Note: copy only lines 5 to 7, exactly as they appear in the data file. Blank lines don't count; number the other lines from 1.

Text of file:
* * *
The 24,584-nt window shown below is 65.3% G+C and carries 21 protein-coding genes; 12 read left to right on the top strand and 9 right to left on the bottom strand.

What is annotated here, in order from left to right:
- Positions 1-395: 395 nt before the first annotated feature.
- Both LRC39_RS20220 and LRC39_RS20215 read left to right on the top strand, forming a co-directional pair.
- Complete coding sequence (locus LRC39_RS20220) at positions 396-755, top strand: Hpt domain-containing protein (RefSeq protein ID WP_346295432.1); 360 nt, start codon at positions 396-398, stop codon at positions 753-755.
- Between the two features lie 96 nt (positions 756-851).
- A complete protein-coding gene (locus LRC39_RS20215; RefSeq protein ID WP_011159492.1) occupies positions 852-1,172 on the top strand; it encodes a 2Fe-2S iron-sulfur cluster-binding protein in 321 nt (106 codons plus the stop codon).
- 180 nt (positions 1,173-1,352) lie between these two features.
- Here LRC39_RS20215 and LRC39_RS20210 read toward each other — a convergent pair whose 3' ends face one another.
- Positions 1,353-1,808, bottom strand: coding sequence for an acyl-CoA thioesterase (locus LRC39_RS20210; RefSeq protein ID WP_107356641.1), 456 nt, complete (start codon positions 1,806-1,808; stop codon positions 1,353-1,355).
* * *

- Complete coding sequence (locus LRC39_RS20220) at positions 396-755, top strand: Hpt domain-containing protein (RefSeq protein ID WP_346295432.1); 360 nt, start codon at positions 396-398, stop codon at positions 753-755.
- Between the two features lie 96 nt (positions 756-851).
- A complete protein-coding gene (locus LRC39_RS20215; RefSeq protein ID WP_011159492.1) occupies positions 852-1,172 on the top strand; it encodes a 2Fe-2S iron-sulfur cluster-binding protein in 321 nt (106 codons plus the stop codon).